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I am unapologetically Christian. I am also unapologetically liberal. I see no contradiction here. And I am not a "Sunday Christian"- I have been in  and have lead dozens of Bible studies in the last 40 years. I have attended and been a member in mainline churches (United Methodist), evangelical churches (Baptist) and fundamentalist independent charismatic churches. I offer these credentials so that I may clearly and unequivocally state: contempt and disdain are not Christian values.

Paul Krugman said it yesterday:

He was just repeating a view that has become increasingly dominant inside the right-wing bubble, namely that a large and ever-growing proportion of Americans won’t take responsibility for their own lives and are mooching off the hard-working wealthy. Rising unemployment claims demonstrate laziness, not lack of jobs; rising disability claims represent malingering, not the real health problems of an aging work force.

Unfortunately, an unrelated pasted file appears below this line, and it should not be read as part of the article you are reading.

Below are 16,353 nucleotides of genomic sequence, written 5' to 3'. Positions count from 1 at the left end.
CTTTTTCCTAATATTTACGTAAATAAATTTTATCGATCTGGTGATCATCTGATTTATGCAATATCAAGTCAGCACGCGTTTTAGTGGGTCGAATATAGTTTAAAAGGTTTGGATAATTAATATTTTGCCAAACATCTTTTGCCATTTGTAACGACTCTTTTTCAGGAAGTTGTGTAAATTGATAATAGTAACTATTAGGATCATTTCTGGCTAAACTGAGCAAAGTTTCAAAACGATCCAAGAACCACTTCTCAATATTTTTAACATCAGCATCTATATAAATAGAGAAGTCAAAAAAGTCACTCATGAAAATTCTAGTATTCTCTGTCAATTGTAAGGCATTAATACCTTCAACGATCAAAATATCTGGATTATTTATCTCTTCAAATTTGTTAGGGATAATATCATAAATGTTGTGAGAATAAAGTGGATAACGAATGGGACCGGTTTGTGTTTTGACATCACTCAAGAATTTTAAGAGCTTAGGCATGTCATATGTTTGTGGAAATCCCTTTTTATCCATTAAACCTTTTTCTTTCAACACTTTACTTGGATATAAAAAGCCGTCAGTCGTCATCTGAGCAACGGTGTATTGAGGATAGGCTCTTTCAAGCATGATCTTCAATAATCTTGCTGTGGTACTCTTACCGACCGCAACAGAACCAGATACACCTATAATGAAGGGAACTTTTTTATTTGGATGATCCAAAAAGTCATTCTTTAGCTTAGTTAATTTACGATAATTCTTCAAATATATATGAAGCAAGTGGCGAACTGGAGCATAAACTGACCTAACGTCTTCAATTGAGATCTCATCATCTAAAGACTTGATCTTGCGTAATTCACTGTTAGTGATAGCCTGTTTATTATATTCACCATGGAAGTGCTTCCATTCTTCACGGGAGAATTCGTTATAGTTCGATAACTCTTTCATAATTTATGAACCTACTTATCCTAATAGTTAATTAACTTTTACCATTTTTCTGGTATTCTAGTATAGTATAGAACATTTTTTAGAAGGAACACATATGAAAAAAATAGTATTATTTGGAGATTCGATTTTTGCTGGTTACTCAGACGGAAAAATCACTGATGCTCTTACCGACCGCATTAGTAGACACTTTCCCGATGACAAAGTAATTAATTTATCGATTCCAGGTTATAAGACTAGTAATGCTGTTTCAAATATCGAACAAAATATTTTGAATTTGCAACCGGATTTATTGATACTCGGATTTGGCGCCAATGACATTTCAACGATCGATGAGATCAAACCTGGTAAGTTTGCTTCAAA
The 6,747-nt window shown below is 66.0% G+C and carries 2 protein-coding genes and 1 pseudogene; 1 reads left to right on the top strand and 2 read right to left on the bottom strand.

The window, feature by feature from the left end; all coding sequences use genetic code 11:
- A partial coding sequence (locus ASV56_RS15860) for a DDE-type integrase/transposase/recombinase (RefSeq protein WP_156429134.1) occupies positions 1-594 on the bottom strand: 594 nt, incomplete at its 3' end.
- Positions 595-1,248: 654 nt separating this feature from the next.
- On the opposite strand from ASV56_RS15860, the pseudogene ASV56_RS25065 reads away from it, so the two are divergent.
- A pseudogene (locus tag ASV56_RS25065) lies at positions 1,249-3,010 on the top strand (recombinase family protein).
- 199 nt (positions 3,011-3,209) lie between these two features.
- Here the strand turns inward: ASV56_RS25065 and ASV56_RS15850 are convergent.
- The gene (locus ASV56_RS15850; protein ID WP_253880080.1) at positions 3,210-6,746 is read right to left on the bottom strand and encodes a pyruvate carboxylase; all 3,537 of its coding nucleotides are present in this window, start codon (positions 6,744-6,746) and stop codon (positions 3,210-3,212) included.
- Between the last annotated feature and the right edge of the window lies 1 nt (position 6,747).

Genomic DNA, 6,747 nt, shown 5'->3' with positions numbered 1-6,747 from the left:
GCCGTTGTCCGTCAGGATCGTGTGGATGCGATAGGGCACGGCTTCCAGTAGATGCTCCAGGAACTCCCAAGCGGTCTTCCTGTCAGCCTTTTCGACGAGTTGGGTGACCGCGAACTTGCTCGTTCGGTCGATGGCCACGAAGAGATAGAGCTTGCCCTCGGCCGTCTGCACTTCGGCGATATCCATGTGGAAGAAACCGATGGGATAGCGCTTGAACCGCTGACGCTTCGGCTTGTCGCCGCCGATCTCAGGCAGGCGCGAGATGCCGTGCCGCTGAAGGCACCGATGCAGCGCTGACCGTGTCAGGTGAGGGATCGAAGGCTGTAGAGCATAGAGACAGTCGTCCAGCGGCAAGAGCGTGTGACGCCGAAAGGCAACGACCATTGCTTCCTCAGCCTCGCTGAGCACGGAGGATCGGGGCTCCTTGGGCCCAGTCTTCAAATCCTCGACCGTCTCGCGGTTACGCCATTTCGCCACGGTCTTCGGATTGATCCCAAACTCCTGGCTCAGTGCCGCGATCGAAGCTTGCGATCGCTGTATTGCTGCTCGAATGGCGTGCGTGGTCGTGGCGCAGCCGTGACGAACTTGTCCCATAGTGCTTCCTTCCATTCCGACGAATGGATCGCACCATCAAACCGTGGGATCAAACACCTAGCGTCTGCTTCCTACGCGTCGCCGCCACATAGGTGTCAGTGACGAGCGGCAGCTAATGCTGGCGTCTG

Wealth is not necessarily a sign of virtue or hard work. It isn't Biblical make such a claim. I know, many reading this could care less what the Bible says. May even suggest that it is backward or unintelligent to believe in God. You walk your path. I am talking to those that share my path, who speak my language. It is not a Christian message.

Poverty is not necessarily a sign of moral decay or idleness. It isn't Biblical make such a claim. It is not a Christian message. But this goes deeper for me. It is the contempt and disdain that drips from the mouths of these  good Christian people.

If you suggest to the average Evangelical that their attitudes are hardly charitable, they will retort that conservatives give more to charity than liberals do and that they are the source of soup kitchens and homeless shelters. They will remind you that God loves a cheerful giver and that it is wrong to confiscate their money at gunpoint for moochers and freeloaders. That government policies just make people dependent.